I remember selling my first book and thinking...what now? Once I'd gotten past the thrill of it all, I knew it was time to think about promoting myself. But how? Nobody knew who the hell I was! No name recognition. No book out there in the cyber world. I was a big fat NOBODY. At the time I wasn't involved in any loops, I knew next to nothing about blogs, and I had no clue where new authors should advertise an upcoming release. I wasn't tech savvy (unless I counted my ability to punch the 'power' button on my computer). Really, it was pathetic how little I knew about things. Over the years, I've gotten plenty of advice...good and bad about promotion. I don't see myself as any kind of expert on the subject but here goes. The single most important thing you can do is to get yourself a nice website.
You've just sold your first book. What is the very first thing you need to do in the way of getting your name out there? A good website is a MUST HAVE investment. I know of many authors who weren't necessarily tech savvy who managed to figure out how to get a nice website up and running. Join some writers loops and ask around. Normally it's not too hard to get advice about this stuff and writers are the most generous people in the world. The main thing to keep in mind is...it must look clean, professional, and capture the imagination. You are a writer aren't you? You are creative. Your website should reflect not only your books but say something about YOU and leave visitors with an impression that will hopefully stick in their minds.
Right away I realized I wasn't savvy enough to achieve the classy look I wanted for my site on my own. Rather than botch it up BIG TIME, I hired someone to do my site. I didn't ask around. I just leaped. Biiiiig mistake. Please, please talk to other writers about websites and do your research. Look at the sites of friends or authors you admire and see what they've done. Make notes about things you've seen that you want included on your new site. My first website ever was NOT what I wanted. I depended on people who didn't know much about the writing world or about how to sell both an author and her books. I spent a fortune on it before my first book ever released. Stick with website builders who understand what an author needs.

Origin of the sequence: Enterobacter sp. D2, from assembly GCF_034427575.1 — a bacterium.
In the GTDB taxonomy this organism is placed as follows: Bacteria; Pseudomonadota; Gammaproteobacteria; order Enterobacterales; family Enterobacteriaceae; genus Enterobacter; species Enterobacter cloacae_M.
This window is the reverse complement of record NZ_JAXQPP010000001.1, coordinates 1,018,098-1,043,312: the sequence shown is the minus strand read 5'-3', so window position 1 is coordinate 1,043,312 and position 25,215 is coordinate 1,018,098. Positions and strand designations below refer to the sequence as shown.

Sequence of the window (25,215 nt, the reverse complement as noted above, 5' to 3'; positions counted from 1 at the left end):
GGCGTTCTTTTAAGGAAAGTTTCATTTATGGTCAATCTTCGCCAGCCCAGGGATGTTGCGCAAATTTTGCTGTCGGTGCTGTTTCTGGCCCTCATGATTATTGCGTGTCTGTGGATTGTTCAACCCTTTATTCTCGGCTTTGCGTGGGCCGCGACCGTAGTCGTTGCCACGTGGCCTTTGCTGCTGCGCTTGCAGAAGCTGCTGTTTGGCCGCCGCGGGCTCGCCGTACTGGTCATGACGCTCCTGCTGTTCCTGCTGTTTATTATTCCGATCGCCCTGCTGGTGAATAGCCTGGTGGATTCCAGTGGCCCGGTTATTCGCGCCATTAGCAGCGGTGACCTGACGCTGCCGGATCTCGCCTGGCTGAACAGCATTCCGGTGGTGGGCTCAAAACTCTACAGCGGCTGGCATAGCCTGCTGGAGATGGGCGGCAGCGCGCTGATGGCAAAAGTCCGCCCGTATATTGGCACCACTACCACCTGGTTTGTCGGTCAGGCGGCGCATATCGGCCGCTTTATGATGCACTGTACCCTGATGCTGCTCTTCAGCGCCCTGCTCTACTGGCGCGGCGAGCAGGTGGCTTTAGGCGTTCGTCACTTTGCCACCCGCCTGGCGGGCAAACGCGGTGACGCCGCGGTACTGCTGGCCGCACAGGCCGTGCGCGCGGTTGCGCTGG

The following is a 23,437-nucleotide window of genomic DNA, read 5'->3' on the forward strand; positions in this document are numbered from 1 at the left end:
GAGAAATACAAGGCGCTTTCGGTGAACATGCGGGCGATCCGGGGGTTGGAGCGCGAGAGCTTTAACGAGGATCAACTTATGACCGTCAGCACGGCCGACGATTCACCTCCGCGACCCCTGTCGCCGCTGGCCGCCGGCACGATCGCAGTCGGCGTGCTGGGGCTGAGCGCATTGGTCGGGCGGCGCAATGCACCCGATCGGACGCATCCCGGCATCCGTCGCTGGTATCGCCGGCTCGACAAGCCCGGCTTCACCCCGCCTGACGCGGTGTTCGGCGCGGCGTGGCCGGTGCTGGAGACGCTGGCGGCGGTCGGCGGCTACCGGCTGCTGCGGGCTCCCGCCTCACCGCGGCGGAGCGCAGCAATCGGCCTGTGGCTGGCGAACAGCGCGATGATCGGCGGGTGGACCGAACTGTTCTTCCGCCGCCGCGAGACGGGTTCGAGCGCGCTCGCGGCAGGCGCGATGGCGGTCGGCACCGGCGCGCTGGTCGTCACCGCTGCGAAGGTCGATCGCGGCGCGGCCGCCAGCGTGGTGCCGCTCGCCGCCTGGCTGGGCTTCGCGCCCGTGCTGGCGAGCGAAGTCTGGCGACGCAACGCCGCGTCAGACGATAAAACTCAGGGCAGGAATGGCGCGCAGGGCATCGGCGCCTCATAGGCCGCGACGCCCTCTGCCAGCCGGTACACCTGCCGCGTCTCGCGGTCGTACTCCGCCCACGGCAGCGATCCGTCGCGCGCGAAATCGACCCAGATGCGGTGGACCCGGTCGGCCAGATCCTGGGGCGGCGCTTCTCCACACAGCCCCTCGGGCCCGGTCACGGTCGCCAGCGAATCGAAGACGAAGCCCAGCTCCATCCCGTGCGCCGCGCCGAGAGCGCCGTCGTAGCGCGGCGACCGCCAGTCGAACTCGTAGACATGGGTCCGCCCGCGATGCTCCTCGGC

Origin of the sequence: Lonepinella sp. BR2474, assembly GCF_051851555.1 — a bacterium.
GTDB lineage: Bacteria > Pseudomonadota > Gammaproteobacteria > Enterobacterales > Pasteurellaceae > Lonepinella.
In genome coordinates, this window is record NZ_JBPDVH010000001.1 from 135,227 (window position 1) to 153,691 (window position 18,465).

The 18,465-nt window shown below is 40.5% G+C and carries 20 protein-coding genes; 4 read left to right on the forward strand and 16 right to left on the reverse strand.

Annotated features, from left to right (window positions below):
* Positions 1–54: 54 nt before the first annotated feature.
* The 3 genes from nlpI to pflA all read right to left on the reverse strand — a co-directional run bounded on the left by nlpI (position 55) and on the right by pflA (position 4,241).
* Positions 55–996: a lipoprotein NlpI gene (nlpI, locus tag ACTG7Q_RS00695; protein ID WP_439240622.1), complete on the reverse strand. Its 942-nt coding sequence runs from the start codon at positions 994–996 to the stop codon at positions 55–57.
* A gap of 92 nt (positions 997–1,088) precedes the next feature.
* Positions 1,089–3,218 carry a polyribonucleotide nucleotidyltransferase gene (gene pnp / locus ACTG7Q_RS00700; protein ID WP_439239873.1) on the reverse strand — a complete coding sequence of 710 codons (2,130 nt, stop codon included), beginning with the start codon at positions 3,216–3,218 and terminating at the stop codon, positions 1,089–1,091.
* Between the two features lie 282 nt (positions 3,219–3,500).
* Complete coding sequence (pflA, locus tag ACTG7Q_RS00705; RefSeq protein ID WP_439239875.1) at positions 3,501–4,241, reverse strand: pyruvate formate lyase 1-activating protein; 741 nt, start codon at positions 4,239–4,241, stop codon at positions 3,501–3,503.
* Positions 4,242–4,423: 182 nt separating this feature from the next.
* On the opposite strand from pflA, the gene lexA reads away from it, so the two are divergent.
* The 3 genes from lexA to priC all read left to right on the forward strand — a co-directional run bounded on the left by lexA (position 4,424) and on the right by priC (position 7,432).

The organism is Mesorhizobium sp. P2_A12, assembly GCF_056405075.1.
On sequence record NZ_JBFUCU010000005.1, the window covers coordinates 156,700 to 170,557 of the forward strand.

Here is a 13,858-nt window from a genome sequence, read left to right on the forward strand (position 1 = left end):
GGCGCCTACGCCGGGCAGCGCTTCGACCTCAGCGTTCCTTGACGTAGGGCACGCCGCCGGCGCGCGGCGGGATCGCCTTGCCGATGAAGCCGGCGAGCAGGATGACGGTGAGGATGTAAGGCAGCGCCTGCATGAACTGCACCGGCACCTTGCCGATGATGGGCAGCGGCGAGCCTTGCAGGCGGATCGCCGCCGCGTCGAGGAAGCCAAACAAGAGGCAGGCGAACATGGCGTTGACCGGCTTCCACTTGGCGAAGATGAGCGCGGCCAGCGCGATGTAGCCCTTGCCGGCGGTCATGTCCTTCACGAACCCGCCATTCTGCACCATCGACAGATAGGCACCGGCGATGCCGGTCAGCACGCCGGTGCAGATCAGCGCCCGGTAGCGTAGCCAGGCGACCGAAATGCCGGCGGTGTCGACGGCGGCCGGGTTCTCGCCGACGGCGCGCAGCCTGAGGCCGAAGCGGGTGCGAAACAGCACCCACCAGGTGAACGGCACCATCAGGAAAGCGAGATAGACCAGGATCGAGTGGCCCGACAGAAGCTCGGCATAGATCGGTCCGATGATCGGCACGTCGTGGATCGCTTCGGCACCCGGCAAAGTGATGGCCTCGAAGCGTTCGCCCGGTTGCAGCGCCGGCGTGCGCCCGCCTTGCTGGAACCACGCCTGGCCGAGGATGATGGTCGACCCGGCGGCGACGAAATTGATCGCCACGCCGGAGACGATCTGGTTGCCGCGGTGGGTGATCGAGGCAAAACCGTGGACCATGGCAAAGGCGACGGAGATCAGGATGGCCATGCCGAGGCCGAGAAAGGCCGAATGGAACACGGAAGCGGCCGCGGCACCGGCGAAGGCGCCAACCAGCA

Want to hear a sad tale? I have one and it's a typical newbie mistake. I never, ever made enough money from the sales of my first book to come close to paying what I spent on this bad website. Sad, I know. The book is now placed elsewhere but that's a whole 'nother story. What I learned from this big 'money blowing experience' was to NOT overspend in the beginning. Ask around. Look at sites. Find someone to build your site who has know how about putting together something geared toward books and authors.
It took a bit of trial and error before I finally got the website I truly wanted and that reflected both me and my stories. It didn't cost a fortune either. I wanted something that was easy to navigate and that I could manage myself. Now, I'll be the first to admit, I haven't totally gotten the hang of my wordpress site but I can blog on it, I can add and take away things. I'm not completely at the mercy of a webmistress who may or may not have time to make the changes I need. Webmistresses charge a monthly fee. Keep that in mind. If you have monthly releases, lots and lots of additions on a regular basis, it is just sometimes better if you can do it yourself. You might be one of those busy authors who is simply more comfortable paying someone but your income from the sales of books should justify that expense. Others may find it more comfortable being 'captain of her own ship' and maintaining complete control of her website.
You don't want to spend yourself into the poorhouse with a website but you must also keep in mind that this is the place where fans, potential new readers, and industry professionals will look when they want to know more about you. A shoddy website is a turn off but you don't have to break the bank to have one that reflects your professional face. Keep it clean. Keep it classy. Keep it affordable.